Use of an Oxidized Regenerated Cellulose After Hepatic Surgery
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|ClinicalTrials.gov Identifier: NCT01436721|
Recruitment Status : Unknown
Verified September 2011 by Jia Fan, Fudan University.
Recruitment status was: Recruiting
First Posted : September 20, 2011
Last Update Posted : September 20, 2011
Hepatectomy is one of the best treatments for malignant or benign lesions of the liver. The mortality and morbidity rates after hepatectomy have declined in recent years because of the precise measurement of liver functional reserve, a better understanding of liver anatomy, meticulous haemostasis during operation and improved postoperative management. Although surgical techniques have improved, life-threatening complications, such as intra-abdominal bleeding, bile leakage and subphrenic infection, now cannot be completed avoided. The local complications were most associated with the liver section treatment during the operation. Hence, the need for safer and more effective hemostatic treatment than the conventional approaches, such as intraoperative pressure by surgical gauze, ligatures, and electrocoagulation by mono- or bipolar instruments.
Surgicel® absorbable Haemostat is a sterile absorbable knitted fabric prepared by the controlled oxidation of regenerated cellulose. After Surgicel® has been saturated with blood, it swells into a brownish or black gelatinous mass which aids in the formation of a clot, thereby serving as a haemostatic adjunct in the control of local haemorrhage barriers on section.
The present randomized clinical trial was designed to evaluate the efficacy and safety of Surgicel® absorbable Haemostat covering the raw cut surface during the hepatectomy.
|Condition or disease||Intervention/treatment||Phase|
|Liver Neoplasms||Device: Surgicel® absorbable Haemostat||Phase 2 Phase 3|
This is a prospective, randomized, single-center investigation with a minimum of forty (40) controlled study subjects designed to evaluate the safety and effectiveness of the Surgicel® absorbable Haemostat as an absorbable hemostat in the hepatic surgical patient population.
Subjects who are undergoing hepatic surgical procedures should be considered for this investigation. The raw cut surface was covered with Surgicel® absorbable Haemostat or none but was dried by using fine sutures and an argon beam to achieve complete haemostasis. Subjects can be pre-screened utilizing standard of care data for the specified inclusion/exclusion criteria to ensure that they are eligible for treatment in the investigation. If the subject appears to qualify for the investigation, the subject will then be asked to give his/her written informed consent. All subjects will be followed through their hospitalization. Follow-up evaluations will include time to removal of wound drain, the amount of effusion, length of postoperative hospital stay, and incidence of postoperative morbidity.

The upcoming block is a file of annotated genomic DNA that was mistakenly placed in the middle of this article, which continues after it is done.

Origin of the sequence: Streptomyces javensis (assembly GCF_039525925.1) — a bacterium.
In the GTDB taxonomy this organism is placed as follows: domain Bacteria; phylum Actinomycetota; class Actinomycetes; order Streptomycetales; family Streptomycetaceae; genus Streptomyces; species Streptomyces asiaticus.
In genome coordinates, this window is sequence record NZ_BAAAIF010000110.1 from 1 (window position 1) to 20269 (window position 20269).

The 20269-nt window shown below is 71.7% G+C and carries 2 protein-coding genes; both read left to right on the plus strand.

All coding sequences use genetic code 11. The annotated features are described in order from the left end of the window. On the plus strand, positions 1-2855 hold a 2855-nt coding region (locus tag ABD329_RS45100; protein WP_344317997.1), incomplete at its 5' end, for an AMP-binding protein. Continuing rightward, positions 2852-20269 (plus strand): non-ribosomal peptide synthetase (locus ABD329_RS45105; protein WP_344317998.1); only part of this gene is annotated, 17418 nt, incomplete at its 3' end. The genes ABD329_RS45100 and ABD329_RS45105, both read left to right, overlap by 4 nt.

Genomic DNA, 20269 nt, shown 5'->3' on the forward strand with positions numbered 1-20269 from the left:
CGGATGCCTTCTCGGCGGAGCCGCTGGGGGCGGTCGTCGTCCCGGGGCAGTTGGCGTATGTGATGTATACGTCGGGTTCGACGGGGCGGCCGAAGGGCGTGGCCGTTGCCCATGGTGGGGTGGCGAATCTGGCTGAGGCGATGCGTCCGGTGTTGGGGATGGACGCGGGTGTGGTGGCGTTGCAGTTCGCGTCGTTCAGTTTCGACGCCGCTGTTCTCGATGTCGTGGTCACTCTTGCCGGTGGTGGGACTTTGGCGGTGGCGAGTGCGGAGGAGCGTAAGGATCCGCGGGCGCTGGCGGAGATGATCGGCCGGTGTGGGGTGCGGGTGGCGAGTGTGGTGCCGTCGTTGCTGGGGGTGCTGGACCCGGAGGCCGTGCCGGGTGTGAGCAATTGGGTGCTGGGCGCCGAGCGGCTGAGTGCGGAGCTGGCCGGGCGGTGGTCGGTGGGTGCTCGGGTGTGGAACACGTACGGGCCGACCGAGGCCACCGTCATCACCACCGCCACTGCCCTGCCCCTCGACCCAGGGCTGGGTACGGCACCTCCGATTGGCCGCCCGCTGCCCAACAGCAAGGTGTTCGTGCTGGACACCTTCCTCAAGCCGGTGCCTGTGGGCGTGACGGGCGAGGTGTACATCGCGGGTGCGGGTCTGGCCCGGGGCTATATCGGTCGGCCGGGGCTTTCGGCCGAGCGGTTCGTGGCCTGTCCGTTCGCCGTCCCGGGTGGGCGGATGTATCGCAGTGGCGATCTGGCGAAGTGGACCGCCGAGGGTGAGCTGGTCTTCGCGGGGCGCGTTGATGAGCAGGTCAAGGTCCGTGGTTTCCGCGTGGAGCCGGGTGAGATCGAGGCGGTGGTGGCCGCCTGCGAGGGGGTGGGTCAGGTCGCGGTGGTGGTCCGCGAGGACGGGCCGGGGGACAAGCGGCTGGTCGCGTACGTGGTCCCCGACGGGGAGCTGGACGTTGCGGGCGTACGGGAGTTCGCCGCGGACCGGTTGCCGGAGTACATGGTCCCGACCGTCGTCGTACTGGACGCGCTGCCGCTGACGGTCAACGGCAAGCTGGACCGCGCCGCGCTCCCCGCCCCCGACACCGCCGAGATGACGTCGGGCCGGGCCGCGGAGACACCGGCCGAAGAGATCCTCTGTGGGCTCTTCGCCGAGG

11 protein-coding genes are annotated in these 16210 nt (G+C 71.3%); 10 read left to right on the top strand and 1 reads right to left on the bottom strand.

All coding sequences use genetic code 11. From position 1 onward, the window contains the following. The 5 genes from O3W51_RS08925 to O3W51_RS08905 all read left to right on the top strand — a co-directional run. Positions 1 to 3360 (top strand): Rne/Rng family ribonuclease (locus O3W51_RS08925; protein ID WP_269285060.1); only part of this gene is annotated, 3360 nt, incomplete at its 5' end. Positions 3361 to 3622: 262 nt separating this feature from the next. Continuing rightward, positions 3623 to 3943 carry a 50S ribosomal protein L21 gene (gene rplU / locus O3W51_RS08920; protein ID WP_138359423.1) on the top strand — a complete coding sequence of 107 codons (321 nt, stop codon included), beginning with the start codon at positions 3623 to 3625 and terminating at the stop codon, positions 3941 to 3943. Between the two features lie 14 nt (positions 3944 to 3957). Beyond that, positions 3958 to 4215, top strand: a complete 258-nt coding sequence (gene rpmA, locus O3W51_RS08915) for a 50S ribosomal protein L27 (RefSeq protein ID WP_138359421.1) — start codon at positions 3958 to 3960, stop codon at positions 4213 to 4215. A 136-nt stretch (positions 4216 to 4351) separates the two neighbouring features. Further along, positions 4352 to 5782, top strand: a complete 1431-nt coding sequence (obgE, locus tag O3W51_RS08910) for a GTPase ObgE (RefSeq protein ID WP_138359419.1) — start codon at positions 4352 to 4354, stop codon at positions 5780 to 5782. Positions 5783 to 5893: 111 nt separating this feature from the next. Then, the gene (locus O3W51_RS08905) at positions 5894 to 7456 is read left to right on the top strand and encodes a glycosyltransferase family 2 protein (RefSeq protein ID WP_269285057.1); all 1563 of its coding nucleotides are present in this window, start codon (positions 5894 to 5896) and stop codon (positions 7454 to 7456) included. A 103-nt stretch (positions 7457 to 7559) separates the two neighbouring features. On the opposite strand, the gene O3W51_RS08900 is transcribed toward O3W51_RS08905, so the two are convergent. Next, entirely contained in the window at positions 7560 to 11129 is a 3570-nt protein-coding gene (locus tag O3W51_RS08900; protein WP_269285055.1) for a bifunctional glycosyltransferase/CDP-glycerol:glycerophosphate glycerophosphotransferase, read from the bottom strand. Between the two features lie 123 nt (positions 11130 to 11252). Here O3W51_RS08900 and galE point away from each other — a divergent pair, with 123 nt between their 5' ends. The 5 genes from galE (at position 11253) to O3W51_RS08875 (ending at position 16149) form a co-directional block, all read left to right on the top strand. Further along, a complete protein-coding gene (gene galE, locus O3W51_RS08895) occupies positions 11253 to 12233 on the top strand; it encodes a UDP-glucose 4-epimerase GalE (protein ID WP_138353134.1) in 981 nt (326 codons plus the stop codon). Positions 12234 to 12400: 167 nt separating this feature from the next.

From baseline to the final study exam, data pertaining to the investigational objectives will be recorded on the appropriate case report forms at the predetermined study intervals.
|Study Type :||Interventional (Clinical Trial)|
|Estimated Enrollment :||40 participants|
|Intervention Model:||Single Group Assignment|
|Masking:||None (Open Label)|
|Official Title:||The Randomized Clinical Trial of Surgicel® Absorbable Haemostat Covering the Raw Cut Surface During the Hepatectomy|
|Study Start Date :||August 2011|
|Estimated Primary Completion Date :||December 2011|
|Estimated Study Completion Date :||December 2011|
|No Intervention: Surgicel® absorbable Haemostat||
Device: Surgicel® absorbable Haemostat
The raw cut surface was covered with Surgicel® absorbable Haemostat or none but was dried by using fine sutures and an argon beam to achieve complete haemostasis.
- the size of any subphrenic collection or pleural effusion [ Time Frame: up time to the drainage tube removed, an expected average of 1 week ]If large amounts of ascites developed, diuretics were given and the volume of infusion was limited. Before removed grainage tube, all patients were examined by ultrasonography performed by a doctor without knowledge of the study. The size of any subphrenic collection or pleural effusion was recorded. The drainage tube was removed when the leakage per 24 h was less than 50 cm3, the appearance of the secretion had changed from hematic to serous, and no bilious or infectious discharge was present, as determined by observation.
- time to removal of wound drain [ Time Frame: up time to removal of wound drain, an expected average of 1 week ]
- length of postoperative hospital stay [ Time Frame: up time to discharge from hospital,an expected average of 2 weeks ]
- incidence of postoperative morbidity [ Time Frame: up time to discharge from hospital,an expected average of 2 weeks ]After surgery, albumin, prophylactic broad-spectrum antibiotics, and enriched branched amino acid and fat emulsion (medium- and long-chain triglycerides), were given for 5-7 days until oral intake was possible.Ultrasonography-guided paracentesis or insertion of a second drainage tube was performed in patients with a subphrenic collection accompanied by fever (38.5◦C or higher) or a raised white blood cell count.
To learn more about this study, you or your doctor may contact the study research staff using the contact information provided by the sponsor.
Please refer to this study by its ClinicalTrials.gov identifier (NCT number): NCT01436721
|Shanghai, Shanghai, China, 200032|
|Contact: zheng wang, MD 64041990 ext 64041990 email@example.com|
|Principal Investigator: Jia Fan, MD|
|Principal Investigator:||Jia Fan, MD||Liver cancer institute, fudan university|